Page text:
On-call - page 2
Our dept. has adopted an on-call system due to recent staffing shortages, increased volume and acuity. Does anybody have any magic advice on how to make this more acceptable to the staff? What has... Read More
Nov 26, '04Quote from bergrenNow that's interesting.. ..A coworker was disciplined for leaving the premises during the 30 minute unpaid lunch. The next day the US Labor Relations Board phoned the hospital and stated that if not paid, they cannot restrict personnel to premises.
(tucks that one away for future use ) :wink2:
Nov 26, '04If they tell you what your can't do, they have control. So go ahead, don't drink, no problem. Miss a few beeps, maintain they must have called the wrong number. I'm sure there's some old burnout acting as H/S that can respond. When the're involved in a code, the H/S mostly just stands around looking concerned anyhow.
Are you getting minimum wage for call, driving time in and out? If not, you aren't on call, or your hospital is in violation. I've seen it said that someone must have dropped their pager somewhere in a parking lot.
Dec 19, '04What about salaried workers--I am a crna on salary; currently not required to be inhouse but the administration is thinking of changing that. We do not get any additional compensation for callouts. Will that change if we are required to remain inhouse all nite?
Dec 19, '04Quote from sweetnepentheI think salaried workers are exempt unless other arrangements are made. However, see what their deal is, and check the law in your state and fed concerning all this........CWhat about salaried workers--I am a crna on salary; currently not required to be inhouse but the administration is thinking of changing that. We do not get any additional compensation for callouts. Will that change if we are required to remain inhouse all nite?
Dec 19, '04[QUOTE=Crumbwannabe]Hi
Maybe your union steward doesn't know or care. It is a federal labor law. If you are not free to use on call time as you please, including staying within a certain perimeter, refraining from having a few beers, et.c., you must be paid at least minimum wage for each hour. And you must be paid regular or overtime wage for commuting time when on call. But not normal day to day commuting.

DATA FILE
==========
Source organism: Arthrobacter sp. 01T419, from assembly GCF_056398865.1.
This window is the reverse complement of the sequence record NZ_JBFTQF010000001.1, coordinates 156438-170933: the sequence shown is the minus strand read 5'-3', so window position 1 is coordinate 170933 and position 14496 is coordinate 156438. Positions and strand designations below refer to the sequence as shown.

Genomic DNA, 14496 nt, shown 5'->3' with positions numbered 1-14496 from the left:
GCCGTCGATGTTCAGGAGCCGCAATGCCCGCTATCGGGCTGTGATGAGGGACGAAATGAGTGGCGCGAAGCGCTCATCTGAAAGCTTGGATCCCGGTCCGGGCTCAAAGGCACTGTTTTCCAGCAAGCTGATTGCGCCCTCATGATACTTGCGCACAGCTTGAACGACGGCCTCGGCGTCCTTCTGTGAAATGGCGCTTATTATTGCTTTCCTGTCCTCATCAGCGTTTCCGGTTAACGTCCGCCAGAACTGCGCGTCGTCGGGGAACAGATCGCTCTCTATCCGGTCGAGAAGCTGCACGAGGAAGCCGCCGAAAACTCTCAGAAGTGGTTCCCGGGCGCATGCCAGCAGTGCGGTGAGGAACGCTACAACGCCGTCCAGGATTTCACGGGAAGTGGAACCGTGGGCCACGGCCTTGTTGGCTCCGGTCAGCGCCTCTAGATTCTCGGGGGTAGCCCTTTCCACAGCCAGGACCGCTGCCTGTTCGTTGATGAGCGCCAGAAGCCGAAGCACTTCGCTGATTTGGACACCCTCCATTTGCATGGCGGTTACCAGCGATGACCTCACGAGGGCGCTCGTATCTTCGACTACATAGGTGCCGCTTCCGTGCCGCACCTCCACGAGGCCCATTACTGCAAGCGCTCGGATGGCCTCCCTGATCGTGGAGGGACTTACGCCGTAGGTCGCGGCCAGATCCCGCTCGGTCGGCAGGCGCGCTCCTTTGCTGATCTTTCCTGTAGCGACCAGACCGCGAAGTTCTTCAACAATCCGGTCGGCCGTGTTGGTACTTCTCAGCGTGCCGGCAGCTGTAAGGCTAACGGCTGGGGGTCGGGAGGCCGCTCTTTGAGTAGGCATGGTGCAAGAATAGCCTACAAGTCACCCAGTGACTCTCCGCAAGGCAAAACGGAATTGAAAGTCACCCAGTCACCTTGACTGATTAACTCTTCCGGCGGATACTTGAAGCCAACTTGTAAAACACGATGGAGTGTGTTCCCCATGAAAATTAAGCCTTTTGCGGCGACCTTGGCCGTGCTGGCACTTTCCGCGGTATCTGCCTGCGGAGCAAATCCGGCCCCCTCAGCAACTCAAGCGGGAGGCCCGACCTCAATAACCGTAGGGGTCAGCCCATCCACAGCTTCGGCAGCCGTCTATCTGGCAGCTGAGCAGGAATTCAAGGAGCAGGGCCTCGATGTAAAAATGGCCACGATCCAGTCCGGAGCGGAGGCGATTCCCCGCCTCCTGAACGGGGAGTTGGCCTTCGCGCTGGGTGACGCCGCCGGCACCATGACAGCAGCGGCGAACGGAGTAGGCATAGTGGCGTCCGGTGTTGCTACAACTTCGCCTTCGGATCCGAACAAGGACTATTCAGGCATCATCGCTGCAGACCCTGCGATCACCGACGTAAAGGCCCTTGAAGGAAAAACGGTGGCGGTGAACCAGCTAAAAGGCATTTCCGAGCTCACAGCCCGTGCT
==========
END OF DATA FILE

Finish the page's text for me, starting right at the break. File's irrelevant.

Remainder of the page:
Nope, sorry but this information is wrong. The test is not simply whether or not the employee is "free to use call time as you please". Rather, it is whether restrictions are present which result in the employee's inability to effectively use the time in question for personal pursuits.
As you might suspect the "effectively use" phrase is subject to interpretation; as such over the years the courts have provided guidance in that regard. Basically, if you are free to do most things (watch TV, mow the lawn, go to sleep etc.) then you aren't working on call so you don't need to be paid minimum wage for those hours. You are regarded as not working but on call and can be paid at a lesser rate. The courts have been clear in several cases regarding beer/alcohol consumption; sadly, they have come to the conclusion that a restriction on drinking does not prevent effective use of the time on call.
There is also no requirement that an employee who is on call must be paid for commuting time back to their normal place of employment. Now if an employee is on call after their normal work day, and they are called out on an emergency and they must travel a substantial distance to get to the site of the emergency----yes, then the portal-to- portal law applies. But at this point this isn't required to get to their normal workplace. Now that is NOT to say some entities do not pay portal-to-portal under such circumstances----only that it is not required.
This brings me to the the most important question of all, since I do not want to receive any cautions from our fine hosts: Under the circumstances am I permitted to comment that the original poster's advice was....Crumby.... :chuckle ? (Sorry, couldn't resist that; Forgive me?)
Dec 20, '04Quote from cbin my old hospital we had mandatory ot. you signed up to be available but weren't called in unless you wee needed. if you were called in, you got time and a half; plus it counted as a float on the float list. if you got called in before the shift started, you got first pick of the patient assignments. if you got called in after the shift started and thus had no choice in assignment, you got first pick the next time you worked. people were signing up for more than their mandatory 12 hours per six weeks in hopes they'd get credit for a float. floating sucked in that place! and that way, no one got called in to take care of the chronic patient who had been sitting in our icu for six weeks!our dept. has adopted an on-call system due to recent staffing shortages, increased volume and acuity. does anybody have any magic advice on how to make this more acceptable to the staff? what has worked or not worked for you? this has been a very bitter pill to swallow for our staff.